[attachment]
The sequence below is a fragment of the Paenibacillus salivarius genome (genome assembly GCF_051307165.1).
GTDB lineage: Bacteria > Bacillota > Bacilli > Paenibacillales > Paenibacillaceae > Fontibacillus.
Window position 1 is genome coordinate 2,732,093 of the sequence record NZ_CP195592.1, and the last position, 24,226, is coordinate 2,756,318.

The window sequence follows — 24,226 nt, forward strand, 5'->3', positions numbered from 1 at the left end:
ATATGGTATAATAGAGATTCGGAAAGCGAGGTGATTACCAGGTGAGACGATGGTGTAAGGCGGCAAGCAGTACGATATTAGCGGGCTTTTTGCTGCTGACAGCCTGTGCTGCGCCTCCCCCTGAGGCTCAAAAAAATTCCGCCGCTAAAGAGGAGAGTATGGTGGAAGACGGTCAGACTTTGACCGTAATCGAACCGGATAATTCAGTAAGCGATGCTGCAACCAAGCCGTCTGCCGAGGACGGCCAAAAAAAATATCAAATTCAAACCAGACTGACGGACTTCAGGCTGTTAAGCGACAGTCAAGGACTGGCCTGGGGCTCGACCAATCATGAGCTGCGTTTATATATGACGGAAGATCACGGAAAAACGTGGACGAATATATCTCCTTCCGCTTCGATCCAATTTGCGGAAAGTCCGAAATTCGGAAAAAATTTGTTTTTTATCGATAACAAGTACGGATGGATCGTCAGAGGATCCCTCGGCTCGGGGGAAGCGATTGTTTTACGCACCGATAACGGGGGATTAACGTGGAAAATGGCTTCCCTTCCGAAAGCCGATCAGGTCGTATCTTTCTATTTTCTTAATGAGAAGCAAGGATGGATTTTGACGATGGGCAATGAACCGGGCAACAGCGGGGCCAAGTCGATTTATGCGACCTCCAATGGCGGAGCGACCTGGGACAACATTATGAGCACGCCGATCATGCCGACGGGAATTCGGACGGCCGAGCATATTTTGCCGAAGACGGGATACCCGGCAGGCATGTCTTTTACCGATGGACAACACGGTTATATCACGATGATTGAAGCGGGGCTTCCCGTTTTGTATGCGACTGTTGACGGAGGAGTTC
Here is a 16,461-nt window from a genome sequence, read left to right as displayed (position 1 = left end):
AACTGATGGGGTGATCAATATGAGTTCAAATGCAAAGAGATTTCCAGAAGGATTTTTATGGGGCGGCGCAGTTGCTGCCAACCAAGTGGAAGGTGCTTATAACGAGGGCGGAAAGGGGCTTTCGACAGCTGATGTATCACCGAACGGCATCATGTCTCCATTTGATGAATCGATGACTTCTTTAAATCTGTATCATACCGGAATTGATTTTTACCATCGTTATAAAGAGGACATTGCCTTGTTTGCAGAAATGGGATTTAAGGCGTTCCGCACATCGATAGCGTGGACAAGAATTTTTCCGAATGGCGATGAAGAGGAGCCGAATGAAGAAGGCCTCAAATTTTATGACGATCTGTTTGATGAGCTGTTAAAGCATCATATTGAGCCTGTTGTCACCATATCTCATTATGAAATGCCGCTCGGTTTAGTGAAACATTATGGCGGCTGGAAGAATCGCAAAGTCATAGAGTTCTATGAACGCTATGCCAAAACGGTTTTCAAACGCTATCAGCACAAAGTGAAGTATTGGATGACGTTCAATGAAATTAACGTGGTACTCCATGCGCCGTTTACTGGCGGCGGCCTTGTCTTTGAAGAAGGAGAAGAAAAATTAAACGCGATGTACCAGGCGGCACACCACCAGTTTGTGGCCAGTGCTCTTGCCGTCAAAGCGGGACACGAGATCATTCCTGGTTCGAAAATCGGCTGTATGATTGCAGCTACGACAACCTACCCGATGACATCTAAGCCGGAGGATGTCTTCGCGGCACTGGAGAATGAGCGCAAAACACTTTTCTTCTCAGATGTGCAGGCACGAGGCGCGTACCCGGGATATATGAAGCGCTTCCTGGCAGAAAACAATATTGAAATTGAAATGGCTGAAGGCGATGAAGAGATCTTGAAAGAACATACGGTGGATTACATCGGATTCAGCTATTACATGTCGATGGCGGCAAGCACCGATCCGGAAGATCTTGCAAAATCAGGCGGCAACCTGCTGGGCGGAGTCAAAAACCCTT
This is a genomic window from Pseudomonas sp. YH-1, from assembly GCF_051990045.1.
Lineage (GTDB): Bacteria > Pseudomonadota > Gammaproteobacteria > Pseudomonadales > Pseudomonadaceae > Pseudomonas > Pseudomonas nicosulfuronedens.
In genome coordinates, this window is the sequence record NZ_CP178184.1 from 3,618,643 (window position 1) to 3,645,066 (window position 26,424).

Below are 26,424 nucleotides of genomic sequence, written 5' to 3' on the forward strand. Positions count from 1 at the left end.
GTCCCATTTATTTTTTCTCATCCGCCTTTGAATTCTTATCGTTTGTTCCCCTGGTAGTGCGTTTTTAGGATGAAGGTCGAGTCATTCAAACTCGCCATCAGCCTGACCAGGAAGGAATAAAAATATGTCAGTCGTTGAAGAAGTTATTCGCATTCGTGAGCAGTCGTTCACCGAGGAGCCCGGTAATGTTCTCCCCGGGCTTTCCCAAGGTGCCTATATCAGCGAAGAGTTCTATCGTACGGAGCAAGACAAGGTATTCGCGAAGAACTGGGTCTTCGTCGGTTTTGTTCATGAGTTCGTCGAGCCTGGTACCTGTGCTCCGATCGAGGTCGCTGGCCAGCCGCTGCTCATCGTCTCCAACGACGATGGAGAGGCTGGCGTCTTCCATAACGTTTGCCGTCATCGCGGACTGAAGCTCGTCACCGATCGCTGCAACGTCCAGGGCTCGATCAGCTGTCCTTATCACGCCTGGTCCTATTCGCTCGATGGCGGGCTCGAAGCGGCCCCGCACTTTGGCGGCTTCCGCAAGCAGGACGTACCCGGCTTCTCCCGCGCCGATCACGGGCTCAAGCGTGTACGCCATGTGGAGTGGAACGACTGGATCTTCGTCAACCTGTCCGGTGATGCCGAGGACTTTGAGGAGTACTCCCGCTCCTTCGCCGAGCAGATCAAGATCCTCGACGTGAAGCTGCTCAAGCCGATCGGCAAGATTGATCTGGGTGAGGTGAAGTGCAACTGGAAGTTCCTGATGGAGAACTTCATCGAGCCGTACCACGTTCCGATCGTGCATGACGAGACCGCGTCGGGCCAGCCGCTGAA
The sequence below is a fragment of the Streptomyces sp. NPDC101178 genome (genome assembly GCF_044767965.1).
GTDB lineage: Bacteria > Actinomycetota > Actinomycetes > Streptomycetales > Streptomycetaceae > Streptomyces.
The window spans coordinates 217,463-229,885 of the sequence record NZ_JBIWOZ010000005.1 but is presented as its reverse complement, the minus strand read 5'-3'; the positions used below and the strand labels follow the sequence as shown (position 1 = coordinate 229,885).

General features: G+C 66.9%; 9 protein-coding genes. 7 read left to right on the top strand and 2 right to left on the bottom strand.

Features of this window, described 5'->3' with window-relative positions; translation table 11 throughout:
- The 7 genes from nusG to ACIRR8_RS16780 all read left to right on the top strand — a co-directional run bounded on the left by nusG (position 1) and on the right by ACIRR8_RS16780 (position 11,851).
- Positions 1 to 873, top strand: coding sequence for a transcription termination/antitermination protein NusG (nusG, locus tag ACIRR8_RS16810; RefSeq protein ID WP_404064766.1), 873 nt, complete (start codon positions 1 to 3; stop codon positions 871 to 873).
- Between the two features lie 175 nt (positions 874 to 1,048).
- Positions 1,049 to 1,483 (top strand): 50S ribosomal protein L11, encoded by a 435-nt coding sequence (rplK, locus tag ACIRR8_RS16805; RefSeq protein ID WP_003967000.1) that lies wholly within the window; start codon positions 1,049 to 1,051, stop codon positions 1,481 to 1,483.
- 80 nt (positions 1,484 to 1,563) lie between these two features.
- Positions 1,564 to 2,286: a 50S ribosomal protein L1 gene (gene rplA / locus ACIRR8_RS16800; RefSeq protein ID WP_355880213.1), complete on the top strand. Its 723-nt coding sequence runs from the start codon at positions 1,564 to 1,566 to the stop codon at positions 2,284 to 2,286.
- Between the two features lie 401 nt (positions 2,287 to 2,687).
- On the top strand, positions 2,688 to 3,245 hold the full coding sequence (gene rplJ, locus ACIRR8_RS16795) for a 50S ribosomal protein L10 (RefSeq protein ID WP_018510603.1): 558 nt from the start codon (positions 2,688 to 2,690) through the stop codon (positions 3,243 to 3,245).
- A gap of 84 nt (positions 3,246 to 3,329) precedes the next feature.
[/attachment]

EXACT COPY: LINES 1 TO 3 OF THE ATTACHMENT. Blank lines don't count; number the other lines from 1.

The sequence below is a fragment of the Paenibacillus salivarius genome (genome assembly GCF_051307165.1).
GTDB lineage: Bacteria > Bacillota > Bacilli > Paenibacillales > Paenibacillaceae > Fontibacillus.
Window position 1 is genome coordinate 2,732,093 of the sequence record NZ_CP195592.1, and the last position, 24,226, is coordinate 2,756,318.